Tags: Income | inequality | gap | rich

CNNMoney: The Income Gap May Be Dragging the US Economy Down

By    |   Friday, 27 September 2013 08:27 AM

Income inequality is more than a fairness issue — it harms the foundations of society, leading to shorter lifespans, substandard education and declining growth as more people cannot participate in the consumption that drives the economy, CNNMoney reported.

Leslie McCall, a sociology and political science professor at Northwestern University, said research shows two-thirds of Americans are lamenting the inequality, but there is no majority opinion on what to do about it.

Raising taxes on the well-to-do, making unions stronger, raising the minimum wage or providing more jobs training are among the myriad ideas.

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"It's not clear that raising taxes will produce what people want — which is better jobs and more pay," McCall told CNNMoney.

The median wage earner in America took home 9 percent less in 2012 than in 1999.

The fairness issue aside, CNNMoney said there is now evidence rich people are increasingly living longer than poor people. According to the Department of Health & Human Services, in the 1980s, wealthy Americans lived 2.8 years longer than the poor, but by the late 1990s, they were living 4.5 years longer.

The Russell Sage Foundation estimated that in the 1960s, 5 percent of the poor went to college while 35 percent of the wealthy did, CNNMoney reported. By 1980, the gap had grown even wider — 8 percent of poor people went to college then, compared with 55 percent of wealthier people.

CNNMoney said some economists have drawn a straight line from the current weak economic recovery to a widening income gap in America.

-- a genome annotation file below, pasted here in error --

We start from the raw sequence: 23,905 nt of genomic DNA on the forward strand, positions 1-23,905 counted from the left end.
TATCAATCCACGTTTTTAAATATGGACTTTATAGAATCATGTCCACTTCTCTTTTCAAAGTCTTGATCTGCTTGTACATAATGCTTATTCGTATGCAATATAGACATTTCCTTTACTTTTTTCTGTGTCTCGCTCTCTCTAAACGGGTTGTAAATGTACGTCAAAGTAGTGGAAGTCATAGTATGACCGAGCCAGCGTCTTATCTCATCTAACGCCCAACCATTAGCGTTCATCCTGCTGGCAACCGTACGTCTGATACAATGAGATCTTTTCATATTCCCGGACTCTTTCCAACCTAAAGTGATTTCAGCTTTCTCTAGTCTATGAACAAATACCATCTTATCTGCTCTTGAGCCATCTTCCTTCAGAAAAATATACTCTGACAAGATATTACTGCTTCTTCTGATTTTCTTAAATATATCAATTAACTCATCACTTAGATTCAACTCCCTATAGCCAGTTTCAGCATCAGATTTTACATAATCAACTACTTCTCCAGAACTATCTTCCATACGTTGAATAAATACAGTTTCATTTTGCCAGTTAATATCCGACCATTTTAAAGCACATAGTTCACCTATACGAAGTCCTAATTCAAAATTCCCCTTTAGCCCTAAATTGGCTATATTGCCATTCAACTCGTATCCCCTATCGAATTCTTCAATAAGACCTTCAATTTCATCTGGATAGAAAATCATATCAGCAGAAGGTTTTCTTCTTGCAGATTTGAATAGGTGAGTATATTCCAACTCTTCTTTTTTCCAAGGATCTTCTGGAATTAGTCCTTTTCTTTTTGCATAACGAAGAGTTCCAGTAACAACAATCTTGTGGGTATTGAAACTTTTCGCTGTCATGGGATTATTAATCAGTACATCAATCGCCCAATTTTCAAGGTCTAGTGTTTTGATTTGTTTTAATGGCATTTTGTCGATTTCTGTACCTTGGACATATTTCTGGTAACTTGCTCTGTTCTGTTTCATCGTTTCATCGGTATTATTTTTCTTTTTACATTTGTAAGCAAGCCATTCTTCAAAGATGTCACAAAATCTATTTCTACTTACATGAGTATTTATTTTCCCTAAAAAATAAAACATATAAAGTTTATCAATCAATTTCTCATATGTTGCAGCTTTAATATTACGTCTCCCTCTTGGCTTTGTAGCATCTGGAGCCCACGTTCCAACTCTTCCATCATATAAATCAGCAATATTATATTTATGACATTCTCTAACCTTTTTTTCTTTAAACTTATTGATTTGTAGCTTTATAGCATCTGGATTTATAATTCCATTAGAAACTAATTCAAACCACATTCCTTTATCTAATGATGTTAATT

"Our middle class is too weak to support the consumer spending that has historically driven our economic growth," wrote Joseph Stiglitz, a Columbia University professor and Nobel Prize-winning economist.

The Huffington Post cited Congressional Budget Office figures that showed between 1979 and 2007, the top 1 percent of American earners enjoyed skyrocketing income growth of 275 percent, while Americans at the bottom fifth of the income scale saw growth of less than 20 percent.

By one analysis, the incomes of the bottom 90 percent of Americans, adjusted for inflation, grew by $59 between 1966 and 2011, while the average income for the top 10 percent jumped by $116,071 during the same time period, the Post reported.

The Los Angeles Times reported a new study by Emmanuel Saez, an economics professor at the University of California, Berkeley, concluded that in the past four years the wealthiest Americans have managed to "rake in 95 percent of all income gains" in the United States.

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Economy
Income inequality is more than a fairness issue — it harms the foundations of society, leading to shorter lifespans, substandard education and declining growth as more people cannot participate in the consumption that drives the economy, CNNMoney reported.
Income,inequality,gap,rich
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2013-27-27
Friday, 27 September 2013 08:27 AM
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